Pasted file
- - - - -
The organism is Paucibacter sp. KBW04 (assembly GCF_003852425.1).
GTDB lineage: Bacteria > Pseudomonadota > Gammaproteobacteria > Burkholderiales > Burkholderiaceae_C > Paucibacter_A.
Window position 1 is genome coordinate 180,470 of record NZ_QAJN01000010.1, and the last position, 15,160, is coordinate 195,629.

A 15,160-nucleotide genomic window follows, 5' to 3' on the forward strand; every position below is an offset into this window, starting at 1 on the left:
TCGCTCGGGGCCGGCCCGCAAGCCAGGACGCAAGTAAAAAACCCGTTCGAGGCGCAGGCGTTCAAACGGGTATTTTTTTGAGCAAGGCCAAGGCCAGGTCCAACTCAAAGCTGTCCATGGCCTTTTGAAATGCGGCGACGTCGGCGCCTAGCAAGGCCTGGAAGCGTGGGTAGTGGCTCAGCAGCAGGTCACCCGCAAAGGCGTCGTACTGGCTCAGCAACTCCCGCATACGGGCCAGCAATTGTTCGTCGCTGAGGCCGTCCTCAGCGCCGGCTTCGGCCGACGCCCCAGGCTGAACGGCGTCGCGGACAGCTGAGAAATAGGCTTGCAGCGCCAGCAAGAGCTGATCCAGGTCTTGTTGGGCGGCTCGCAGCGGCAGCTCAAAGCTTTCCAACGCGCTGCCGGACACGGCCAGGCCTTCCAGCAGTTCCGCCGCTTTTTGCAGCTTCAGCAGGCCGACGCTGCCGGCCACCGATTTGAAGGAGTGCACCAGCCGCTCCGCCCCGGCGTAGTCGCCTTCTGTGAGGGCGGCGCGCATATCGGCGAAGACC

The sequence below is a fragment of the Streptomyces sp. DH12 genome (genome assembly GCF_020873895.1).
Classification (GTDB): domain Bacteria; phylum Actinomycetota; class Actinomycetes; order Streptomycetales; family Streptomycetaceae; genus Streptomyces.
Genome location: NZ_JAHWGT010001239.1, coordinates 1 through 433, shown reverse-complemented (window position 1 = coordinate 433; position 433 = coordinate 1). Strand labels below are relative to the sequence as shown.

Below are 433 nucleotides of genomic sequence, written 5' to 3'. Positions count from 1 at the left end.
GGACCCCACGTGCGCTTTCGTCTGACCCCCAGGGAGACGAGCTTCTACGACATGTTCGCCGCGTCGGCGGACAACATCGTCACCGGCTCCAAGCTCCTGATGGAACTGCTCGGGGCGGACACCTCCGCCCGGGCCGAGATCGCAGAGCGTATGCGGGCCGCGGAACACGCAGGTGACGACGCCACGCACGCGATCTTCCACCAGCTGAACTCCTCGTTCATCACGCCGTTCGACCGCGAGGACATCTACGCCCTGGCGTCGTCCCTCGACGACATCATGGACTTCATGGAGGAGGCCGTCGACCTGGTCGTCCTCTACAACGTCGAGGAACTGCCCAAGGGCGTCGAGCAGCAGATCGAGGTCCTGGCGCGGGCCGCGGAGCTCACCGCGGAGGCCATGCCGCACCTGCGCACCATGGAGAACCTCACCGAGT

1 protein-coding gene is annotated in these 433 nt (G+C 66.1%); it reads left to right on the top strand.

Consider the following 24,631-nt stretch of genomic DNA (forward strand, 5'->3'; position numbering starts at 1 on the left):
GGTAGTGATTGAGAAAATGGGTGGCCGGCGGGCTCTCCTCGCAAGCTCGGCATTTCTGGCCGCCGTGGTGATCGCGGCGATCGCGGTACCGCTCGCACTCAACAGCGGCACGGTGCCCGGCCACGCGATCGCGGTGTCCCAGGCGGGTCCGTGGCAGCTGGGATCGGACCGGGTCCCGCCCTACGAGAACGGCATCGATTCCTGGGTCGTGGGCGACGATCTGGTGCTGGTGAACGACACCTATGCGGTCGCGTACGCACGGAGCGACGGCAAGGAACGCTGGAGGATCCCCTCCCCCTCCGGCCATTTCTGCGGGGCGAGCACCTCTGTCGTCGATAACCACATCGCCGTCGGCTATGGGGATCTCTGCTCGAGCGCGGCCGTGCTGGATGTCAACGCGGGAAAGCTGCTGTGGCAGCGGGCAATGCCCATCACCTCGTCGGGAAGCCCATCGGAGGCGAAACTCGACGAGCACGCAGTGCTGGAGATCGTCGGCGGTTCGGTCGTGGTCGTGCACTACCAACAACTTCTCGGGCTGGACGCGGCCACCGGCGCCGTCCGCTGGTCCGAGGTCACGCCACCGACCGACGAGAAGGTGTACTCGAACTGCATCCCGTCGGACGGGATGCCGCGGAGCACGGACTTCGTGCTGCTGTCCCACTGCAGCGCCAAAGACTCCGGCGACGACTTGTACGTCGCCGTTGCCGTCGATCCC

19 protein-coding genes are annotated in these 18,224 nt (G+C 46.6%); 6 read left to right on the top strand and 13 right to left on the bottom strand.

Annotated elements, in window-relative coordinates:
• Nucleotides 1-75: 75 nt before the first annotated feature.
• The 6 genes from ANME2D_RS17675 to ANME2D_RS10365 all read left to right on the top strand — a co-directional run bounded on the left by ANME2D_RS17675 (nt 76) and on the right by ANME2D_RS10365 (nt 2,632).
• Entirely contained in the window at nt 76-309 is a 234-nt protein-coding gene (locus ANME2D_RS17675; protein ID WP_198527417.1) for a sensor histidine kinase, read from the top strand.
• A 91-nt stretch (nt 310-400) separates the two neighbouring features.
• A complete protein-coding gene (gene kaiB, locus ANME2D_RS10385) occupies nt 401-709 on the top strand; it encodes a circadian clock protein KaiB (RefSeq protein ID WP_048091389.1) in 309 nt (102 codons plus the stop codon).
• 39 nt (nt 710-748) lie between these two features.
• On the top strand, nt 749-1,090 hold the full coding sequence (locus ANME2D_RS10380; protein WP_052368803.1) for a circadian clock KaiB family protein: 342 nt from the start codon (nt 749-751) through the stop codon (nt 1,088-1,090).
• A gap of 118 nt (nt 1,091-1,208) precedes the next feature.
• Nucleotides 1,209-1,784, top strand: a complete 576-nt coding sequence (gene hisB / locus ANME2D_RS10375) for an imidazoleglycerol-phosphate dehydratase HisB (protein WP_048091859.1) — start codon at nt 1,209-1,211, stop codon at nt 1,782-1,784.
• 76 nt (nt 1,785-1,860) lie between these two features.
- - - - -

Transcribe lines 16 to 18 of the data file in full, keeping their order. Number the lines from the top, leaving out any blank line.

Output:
• Nucleotides 1-75: 75 nt before the first annotated feature.
• The 6 genes from ANME2D_RS17675 to ANME2D_RS10365 all read left to right on the top strand — a co-directional run bounded on the left by ANME2D_RS17675 (nt 76) and on the right by ANME2D_RS10365 (nt 2,632).
• Entirely contained in the window at nt 76-309 is a 234-nt protein-coding gene (locus ANME2D_RS17675; protein ID WP_198527417.1) for a sensor histidine kinase, read from the top strand.